In­te­rior de­signer Olimpia Orsini has cre­ated a mag­i­cally sur­real lair in her home away from home in Rome’s bo­hemian Campo Marzio.

VOGUE Living Australia - - Art & Design -

CLIMB­ING THE 70 STAIRS to in­te­rior de­signer Olimpia Orsini’s top-floor apart­ment in the arty Rome quar­ter of Campo Marzio, where the film direc­tor Fed­erico Fellini also once lived, is no mean feat. Yet, once in­side, it’s an ex­pe­ri­ence al­to­gether trans­port­ing and mag­i­cal, as if step­ping into the oth­er­worldly lair in­hab­ited by Ti­ta­nia, Shake­speare’s Fairy Queen in A Mid­sum­mer Night’s Dream. Orsini her­self is rather sprite-like, too. As she comes to the door with Gi­a­como, one of her two West High­land White Ter­ri­ers, cra­dled in her arms, and a wreath of fab­ric flow­ers crown­ing her long blonde hair, a glint of mis­chief sparks across her fe­line aqua­ma­rine eyes. For the past 30 years, since first grad­u­at­ing in Jun­gian psy­chol­ogy and then tak­ing a side­step into the­atre de­sign in New York in the mid-1980s, Orsini has forged a rep­u­ta­tion for team­ing the dis­tressed beauty of 18th-cen­tury pieces with some dar­ing (and of­ten chal­leng­ing) con­tem­po­rary art. Her home is at once breath­tak­ingly dreamy and Dalíesque — de­scribed in the Ital­ian press as a“wun­derkam­mer [cab­i­net of cu­riosi­ties] for the soul”. A taxi­dermy swan sports a pearly Chanel neck­lace, while a faded Gus­ta­vian chaise longue jux­ta­poses with an African fer­til­ity god­dess and moody mono­chrome nudes by French-Ro­ma­nian photographer Irina Ionesco. A dark cloud by Ital­ian de­signer Denis San­tachiara hangs poignantly over Orsini’s bed, yet her bed­room cup­boards are scrawled in red lip­stick with child­like ex­pres­sions of love and joy. With its mez­za­nine de­sign and high-pitched ceil­ing, the apart­ment has proved the per­fect place to show­case her trea­sure-trove of old and new finds — some col­lected on her trav­els to such ex­otic places as Tur­key and In­dia, and oth­ers from reg­u­lar rum­mages through flea mar­kets in France and Bel­gium. “Ev­ery­where I go, I find some­thing — ob­jects seem to call to me, espe­cially plas­ter busts, which some­how I feel need me,” Orsini says. The de­signer’s projects have taken her from Paris and Mi­lan to Kenya, and she buys pieces ac­cord­ing to her own taste. “Not for the client but for me — then if they like it, that’s okay!” She sources the very best fab­rics from Florence and draws on a team of ar­ti­san plas­ter­ers, car­pen­ters and painters for her pro­ject work. For each in­te­rior de­sign com­mis­sion, “I want to make each house feel unique — a home must mir­ror the per­son who lives there”. Yet, once Orsini has agreed to do a house, “I change ev­ery­thing,” she says with a laugh. “I don’t just put in the fur­ni­ture. I change the walls, the floors, the ceil­ing.” In al­most all projects, she works with a sig­na­ture back­drop of white and gold, as here in her own apart­ment, be­cause “it al­lows ob­jects to shine”. ››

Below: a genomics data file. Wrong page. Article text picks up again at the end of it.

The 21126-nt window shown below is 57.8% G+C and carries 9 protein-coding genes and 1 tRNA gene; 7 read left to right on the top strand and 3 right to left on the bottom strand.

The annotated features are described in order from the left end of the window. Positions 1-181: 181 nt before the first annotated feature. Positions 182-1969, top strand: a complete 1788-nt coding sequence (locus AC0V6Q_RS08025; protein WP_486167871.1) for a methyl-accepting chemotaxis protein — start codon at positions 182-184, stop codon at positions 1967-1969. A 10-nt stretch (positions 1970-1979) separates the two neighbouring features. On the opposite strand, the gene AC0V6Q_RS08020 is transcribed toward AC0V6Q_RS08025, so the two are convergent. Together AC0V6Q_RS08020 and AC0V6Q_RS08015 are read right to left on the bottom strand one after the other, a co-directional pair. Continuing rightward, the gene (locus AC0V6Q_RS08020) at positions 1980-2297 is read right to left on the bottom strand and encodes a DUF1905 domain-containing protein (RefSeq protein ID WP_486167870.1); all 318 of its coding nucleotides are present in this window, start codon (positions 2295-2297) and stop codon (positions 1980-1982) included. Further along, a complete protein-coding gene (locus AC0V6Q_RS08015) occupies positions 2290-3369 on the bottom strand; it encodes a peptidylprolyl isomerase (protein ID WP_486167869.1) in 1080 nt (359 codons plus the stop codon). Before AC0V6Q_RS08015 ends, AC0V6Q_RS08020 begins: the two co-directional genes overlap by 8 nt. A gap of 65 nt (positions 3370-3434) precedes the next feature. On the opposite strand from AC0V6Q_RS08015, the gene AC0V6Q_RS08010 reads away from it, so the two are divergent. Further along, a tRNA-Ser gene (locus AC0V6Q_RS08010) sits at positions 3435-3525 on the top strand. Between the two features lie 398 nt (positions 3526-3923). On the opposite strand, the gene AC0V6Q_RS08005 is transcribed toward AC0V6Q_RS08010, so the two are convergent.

this page: in the LIV­ING ROOM of her Rome apart­ment, Olimpia Orsini sits in front of a hand­painted 17th-cen­tury can­vas screen; side ta­ble is a piece of a 16th-cen­tury wooden church al­tar. op­po­site page: in an­other cor­ner of the LIV­ING ROOM, the­atre...

this page, from top: in the LIV­ING ROOM, taxi­dermy swan with Chanel neck­lace. In an­other cor­ner, 1870s Napoleon III lamp on the man­tel­piece; small mono­chrome pho­to­graph by Irina Ionesco; Rus­sian crown atop an 18th-cen­tury plas­ter bust. op­po­site page:...

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